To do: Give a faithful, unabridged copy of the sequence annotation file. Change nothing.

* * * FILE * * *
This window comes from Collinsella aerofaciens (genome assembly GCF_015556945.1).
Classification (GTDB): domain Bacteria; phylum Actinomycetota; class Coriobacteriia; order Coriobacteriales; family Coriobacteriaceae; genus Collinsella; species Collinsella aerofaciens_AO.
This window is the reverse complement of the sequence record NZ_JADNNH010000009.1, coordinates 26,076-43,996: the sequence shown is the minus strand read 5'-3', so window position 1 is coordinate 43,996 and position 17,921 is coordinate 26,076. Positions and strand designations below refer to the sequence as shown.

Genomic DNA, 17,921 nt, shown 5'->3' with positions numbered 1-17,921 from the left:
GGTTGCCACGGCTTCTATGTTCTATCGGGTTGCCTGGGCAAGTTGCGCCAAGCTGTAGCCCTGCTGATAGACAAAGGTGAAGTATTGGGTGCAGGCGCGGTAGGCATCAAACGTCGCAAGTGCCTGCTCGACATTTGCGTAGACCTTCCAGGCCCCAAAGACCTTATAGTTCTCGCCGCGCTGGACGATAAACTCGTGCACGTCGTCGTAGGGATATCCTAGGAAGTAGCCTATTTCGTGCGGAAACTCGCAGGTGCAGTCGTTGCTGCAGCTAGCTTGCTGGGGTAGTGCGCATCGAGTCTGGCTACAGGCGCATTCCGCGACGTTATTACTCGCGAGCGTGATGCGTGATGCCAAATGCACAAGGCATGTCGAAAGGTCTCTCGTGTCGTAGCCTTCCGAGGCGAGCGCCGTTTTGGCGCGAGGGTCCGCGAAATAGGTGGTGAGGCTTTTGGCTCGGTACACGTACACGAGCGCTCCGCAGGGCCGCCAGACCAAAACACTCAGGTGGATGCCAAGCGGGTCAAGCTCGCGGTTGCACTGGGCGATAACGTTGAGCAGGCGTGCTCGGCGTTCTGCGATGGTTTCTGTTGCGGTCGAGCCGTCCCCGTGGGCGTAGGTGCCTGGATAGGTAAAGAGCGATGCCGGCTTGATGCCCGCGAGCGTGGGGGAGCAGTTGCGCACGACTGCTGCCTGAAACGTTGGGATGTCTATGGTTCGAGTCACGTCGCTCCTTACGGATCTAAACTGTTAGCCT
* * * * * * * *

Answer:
This window comes from Collinsella aerofaciens (genome assembly GCF_015556945.1).
Classification (GTDB): domain Bacteria; phylum Actinomycetota; class Coriobacteriia; order Coriobacteriales; family Coriobacteriaceae; genus Collinsella; species Collinsella aerofaciens_AO.
This window is the reverse complement of the sequence record NZ_JADNNH010000009.1, coordinates 26,076-43,996: the sequence shown is the minus strand read 5'-3', so window position 1 is coordinate 43,996 and position 17,921 is coordinate 26,076. Positions and strand designations below refer to the sequence as shown.

Genomic DNA, 17,921 nt, shown 5'->3' with positions numbered 1-17,921 from the left:
GGTTGCCACGGCTTCTATGTTCTATCGGGTTGCCTGGGCAAGTTGCGCCAAGCTGTAGCCCTGCTGATAGACAAAGGTGAAGTATTGGGTGCAGGCGCGGTAGGCATCAAACGTCGCAAGTGCCTGCTCGACATTTGCGTAGACCTTCCAGGCCCCAAAGACCTTATAGTTCTCGCCGCGCTGGACGATAAACTCGTGCACGTCGTCGTAGGGATATCCTAGGAAGTAGCCTATTTCGTGCGGAAACTCGCAGGTGCAGTCGTTGCTGCAGCTAGCTTGCTGGGGTAGTGCGCATCGAGTCTGGCTACAGGCGCATTCCGCGACGTTATTACTCGCGAGCGTGATGCGTGATGCCAAATGCACAAGGCATGTCGAAAGGTCTCTCGTGTCGTAGCCTTCCGAGGCGAGCGCCGTTTTGGCGCGAGGGTCCGCGAAATAGGTGGTGAGGCTTTTGGCTCGGTACACGTACACGAGCGCTCCGCAGGGCCGCCAGACCAAAACACTCAGGTGGATGCCAAGCGGGTCAAGCTCGCGGTTGCACTGGGCGATAACGTTGAGCAGGCGTGCTCGGCGTTCTGCGATGGTTTCTGTTGCGGTCGAGCCGTCCCCGTGGGCGTAGGTGCCTGGATAGGTAAAGAGCGATGCCGGCTTGATGCCCGCGAGCGTGGGGGAGCAGTTGCGCACGACTGCTGCCTGAAACGTTGGGATGTCTATGGTTCGAGTCACGTCGCTCCTTACGGATCTAAACTGTTAGCCT